Finalist BadgeNote: If you are a non-fiction author or business owner, I also highly recommend applying for personal awards in your fields of work. Again, if you are doing something worthwhile then you qualify. Take the time to toot your own horn and gain credibility for yourself and for the work you do. If I had not taken the chance, I would not currently be a Stiletto Woman In Business Award Finalist in two categories: Entrepreneur of the Year and Business On The Rise. 

For those ready to move forward, I have compiled a list of awards that I have recommended to my own authors and plan to seek for myself where it’s applicable to my book, The 7-Step Guide to Authorpreneurship. Feel free to add additional awards in the comments, I will try to keep this list updated with your feedback.

Book, eBook & Manuscript Awards

  1. Axiom Business Book Awards http://www.axiomawards.com/
  2. Living Now Book Awards http://www.livingnowawards.com/about.php
  3. Independent Publisher Book Awards http://www.independentpublisher.com/ipland/IPAwards.php
  4. American Christian Fiction Writers (ACFW) Carol Awards http://www.acfw.com/carol
  5. ACFW Genesis Awards (Unpublished Manuscripts Only) http://www.acfw.com/genesis
  6. ACFW First Impressions Award (Based on 1st 5 Pages of Unpublished Manuscripts) http://www.acfw.com/first_impressions
  7. Indie Book Awards http://www.indiebookawards.com/
  8. Oregon Book Awards (Check your state for their literary arts book award, I won’t list every state!) http://www.literary-arts.org/oba-home/
  9. Pacific Northwest Booksellers Association http://www.pnba.org/awards.htm
  10. Midwest Book Awards http://www.mipa.org/midwest-book-awards/call-for-entries
  11. ForeWord Reviews Book of the Year Awards https://www.forewordreviews.com/services/book-awards/botya/
  12. ECPA Christian Book Award http://www.ecpa.org/?page=cba_1_overview
  13. Moonbeam Children’s Book Awards http://www.moonbeamawards.com
  14. Eric Hoffer Book Award http://www.hofferaward.com/
  15. Southern California Independent Booksellers Association SCIBA Book Awards http://www.scibabooks.org/book_awards/
  16. eLit Awards http://elitawards.com/
  17. PEN Open Book Awards (For Authors of Color who are NOT self-published AND have not received wide media coverage) http://www.pen.org/content/pen-open-book-award-5000
  18. Independent Book Publisher’s Association (IBPA) Book Awards http://ibpabenjaminfranklinawards.com/
  19. IBPA Benjamin Franklin Digital Book Awards http://www.ibpa-bfda.org/articles/
  20. Late Night Library Debut-Litzer Award http://latenightlibrary.org/2014-debut-litzer-prizes/
  21. Readers’ Favorite Annual Book Award http://readersfavorite.com/annual-book-award-contest.htm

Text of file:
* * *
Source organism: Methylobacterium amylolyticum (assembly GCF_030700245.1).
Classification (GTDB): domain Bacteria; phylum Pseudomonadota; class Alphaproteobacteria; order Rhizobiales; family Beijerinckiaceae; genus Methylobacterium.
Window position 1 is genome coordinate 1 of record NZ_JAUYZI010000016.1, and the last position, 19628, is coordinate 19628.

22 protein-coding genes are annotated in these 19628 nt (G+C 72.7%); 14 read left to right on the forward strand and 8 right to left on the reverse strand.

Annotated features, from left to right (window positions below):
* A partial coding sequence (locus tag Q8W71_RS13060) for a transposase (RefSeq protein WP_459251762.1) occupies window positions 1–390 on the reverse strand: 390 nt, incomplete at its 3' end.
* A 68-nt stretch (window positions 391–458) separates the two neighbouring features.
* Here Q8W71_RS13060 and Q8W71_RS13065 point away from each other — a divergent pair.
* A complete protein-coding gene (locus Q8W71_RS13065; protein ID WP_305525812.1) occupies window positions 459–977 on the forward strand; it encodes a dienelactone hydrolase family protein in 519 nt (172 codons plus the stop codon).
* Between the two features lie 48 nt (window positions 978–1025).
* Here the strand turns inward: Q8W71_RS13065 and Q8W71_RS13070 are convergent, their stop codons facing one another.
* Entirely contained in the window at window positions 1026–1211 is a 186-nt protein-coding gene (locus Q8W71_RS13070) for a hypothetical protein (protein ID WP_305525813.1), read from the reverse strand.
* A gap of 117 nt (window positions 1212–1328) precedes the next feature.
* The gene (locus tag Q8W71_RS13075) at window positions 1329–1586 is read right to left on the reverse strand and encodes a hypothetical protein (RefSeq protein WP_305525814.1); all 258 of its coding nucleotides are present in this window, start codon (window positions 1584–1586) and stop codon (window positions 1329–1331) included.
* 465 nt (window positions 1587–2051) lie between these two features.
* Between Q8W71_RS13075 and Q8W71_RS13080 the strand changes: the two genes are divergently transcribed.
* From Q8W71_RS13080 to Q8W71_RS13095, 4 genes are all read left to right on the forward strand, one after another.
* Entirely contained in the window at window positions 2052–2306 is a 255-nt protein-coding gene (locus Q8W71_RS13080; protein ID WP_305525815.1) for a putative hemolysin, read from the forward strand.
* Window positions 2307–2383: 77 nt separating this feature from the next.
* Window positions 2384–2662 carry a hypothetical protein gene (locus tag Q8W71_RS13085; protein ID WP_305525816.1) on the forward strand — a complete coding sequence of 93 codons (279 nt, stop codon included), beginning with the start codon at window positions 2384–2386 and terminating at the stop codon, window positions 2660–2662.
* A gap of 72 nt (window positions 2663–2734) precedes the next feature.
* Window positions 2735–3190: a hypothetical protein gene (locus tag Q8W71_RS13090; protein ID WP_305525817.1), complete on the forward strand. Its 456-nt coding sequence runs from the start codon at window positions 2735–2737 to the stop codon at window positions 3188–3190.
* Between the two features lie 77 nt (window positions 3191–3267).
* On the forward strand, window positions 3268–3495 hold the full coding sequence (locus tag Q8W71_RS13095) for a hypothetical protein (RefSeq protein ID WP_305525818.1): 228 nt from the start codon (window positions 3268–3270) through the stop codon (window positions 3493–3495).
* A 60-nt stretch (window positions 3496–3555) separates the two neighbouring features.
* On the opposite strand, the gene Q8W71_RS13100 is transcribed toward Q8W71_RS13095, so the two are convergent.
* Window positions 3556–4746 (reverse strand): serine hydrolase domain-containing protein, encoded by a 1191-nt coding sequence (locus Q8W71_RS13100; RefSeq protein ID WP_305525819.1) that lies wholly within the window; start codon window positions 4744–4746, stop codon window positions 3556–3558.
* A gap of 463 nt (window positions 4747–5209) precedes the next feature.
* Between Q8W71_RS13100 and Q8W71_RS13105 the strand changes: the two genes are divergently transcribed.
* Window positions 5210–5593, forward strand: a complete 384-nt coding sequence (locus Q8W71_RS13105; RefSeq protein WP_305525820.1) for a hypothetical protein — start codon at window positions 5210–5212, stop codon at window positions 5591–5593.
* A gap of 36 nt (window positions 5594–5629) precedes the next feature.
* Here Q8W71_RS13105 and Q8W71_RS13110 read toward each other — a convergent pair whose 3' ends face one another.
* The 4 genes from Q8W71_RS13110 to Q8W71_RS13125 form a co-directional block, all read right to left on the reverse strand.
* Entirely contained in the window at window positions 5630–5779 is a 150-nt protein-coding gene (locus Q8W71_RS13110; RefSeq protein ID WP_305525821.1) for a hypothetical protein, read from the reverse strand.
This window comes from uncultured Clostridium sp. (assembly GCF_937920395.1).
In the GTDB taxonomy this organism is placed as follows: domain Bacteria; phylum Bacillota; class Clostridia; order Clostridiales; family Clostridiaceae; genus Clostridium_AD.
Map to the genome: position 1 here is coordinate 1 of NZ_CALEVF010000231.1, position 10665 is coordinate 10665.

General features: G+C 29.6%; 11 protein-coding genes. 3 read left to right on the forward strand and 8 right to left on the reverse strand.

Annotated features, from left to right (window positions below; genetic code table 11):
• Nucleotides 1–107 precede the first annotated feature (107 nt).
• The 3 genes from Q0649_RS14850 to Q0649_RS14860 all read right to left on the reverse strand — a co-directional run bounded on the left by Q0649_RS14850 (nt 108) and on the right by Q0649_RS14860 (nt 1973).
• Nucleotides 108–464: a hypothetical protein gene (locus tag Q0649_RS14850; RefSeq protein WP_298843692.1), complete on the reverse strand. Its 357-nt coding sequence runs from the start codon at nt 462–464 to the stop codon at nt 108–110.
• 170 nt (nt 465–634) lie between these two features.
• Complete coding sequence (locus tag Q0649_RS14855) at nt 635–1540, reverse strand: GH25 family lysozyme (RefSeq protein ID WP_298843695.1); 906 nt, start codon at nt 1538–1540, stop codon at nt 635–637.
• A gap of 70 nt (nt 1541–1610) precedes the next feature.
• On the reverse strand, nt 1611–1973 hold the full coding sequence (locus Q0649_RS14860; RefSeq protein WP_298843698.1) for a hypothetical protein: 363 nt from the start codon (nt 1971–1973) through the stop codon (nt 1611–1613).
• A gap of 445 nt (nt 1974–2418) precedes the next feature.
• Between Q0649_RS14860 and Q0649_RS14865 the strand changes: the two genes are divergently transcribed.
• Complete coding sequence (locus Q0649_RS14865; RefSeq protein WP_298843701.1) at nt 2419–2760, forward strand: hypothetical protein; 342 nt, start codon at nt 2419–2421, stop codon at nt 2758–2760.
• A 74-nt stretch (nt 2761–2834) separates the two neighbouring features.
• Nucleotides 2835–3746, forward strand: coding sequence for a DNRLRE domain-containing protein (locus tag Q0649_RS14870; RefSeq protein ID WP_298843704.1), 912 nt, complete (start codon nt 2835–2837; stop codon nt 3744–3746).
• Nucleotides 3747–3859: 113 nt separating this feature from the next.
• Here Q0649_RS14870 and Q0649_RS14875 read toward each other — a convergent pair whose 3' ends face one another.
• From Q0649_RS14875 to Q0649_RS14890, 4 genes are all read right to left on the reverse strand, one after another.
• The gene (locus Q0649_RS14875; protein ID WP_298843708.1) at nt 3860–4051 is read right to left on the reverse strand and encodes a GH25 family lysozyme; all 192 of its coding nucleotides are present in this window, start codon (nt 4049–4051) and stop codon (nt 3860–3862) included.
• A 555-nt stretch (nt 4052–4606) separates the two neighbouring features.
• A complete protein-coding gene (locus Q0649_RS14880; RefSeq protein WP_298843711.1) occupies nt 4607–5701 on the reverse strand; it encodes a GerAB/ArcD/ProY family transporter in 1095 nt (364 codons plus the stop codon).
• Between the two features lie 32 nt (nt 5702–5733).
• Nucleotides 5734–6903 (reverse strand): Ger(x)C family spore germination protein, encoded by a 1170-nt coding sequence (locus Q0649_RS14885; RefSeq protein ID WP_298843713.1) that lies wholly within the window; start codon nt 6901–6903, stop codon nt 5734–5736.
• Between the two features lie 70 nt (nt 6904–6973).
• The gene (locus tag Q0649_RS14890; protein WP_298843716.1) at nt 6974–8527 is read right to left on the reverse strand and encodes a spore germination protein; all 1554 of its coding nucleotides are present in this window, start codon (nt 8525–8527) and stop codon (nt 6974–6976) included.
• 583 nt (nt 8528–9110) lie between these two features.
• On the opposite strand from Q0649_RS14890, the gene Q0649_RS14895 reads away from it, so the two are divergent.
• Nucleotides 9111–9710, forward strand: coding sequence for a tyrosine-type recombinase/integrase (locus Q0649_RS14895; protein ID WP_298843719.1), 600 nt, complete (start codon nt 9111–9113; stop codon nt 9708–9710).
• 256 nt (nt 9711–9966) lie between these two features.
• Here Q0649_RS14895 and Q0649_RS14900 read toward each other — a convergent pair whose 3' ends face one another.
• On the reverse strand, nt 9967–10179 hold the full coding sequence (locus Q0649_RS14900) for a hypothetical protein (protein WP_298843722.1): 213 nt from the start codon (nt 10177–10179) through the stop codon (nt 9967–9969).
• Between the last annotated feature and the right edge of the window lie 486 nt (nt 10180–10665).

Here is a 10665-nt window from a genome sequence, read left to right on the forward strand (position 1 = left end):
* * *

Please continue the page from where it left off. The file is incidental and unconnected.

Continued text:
22. Ellechor Publishing House Avant-Garde Manuscript Award (Unpublished Manuscripts Only) http://ellechorpublishinghouse.com/contests.cfm
  23. Writer’s Digest Writing Competition http://www.writersdigest.com/competitions/writers-digest-annual-competition
  24. Grace Awards (Reader Nominations Only) http://graceawardsdotorg.wordpress.com/then-go-here-to-nomination-2013-finalists/
  25. INSPYs Bloggers’ Award for Excellence in Faith-Driven Literature http://inspys.com/?page_id=1183
  26. Dan Poynter’s Global eBook Awards http://globalebookawards.com/
  27. EPIC eBook Contest http://epicorg.org/competitions/epic-s-ebook-competition.html
  28. International Book Award http://www.internationalbookawards.com/home.html
  29. Nautilus Book Award http://www.nautilusbookawards.com/
  30. New England Book Festival http://www.newenglandbookfestival.com/index.asp
  31. Digital Book Awards http://www.digitalbookworld.com/the-digital-book-awards/
  32. Reader Views Literary Awards http://readerviews.com/literaryawards/
  33. Shelf Unbound Writing Award http://www.shelfmediagroup.com/pages/competition.html
  34. USA Best Book Award http://www.usabooknews.com/2014usabestbookawards.html

Self-Published Book Awards

  1. Bookworks Best Book of the Year http://www.bookworks.com/bookworks-awards
  2. Writer’s Digest Self-Published Book Award http://www.writersdigest.com/competitions/selfpublished
  3. National Indie Excellence Award http://indieexcellence.com/
  4. Indie Reader Discovery Award http://indiereader.com/irda/?page_id=137
  5. Shirley You Jest! Book Award http://www.shirley-you-jest.net/#!
  6. International Rubery Book Award http://www.ruberybookaward.com/enter-the-book-awards.html

 

RCarter-EventRochelle Carter is the CEO/ Publisher at Ellechor Media LLC, a company with three publishing imprints and a bookstore. She is the author of The 7-Step Guide To AuthorpreneurshipWrite Success: Inspirational Quotes For The Authorpreneur, and Becoming An Author: Your Quick Start Guide to a Successful Book Launch, three books she put together to help educate and motivate authors based on her experiences with publishing and her own authors.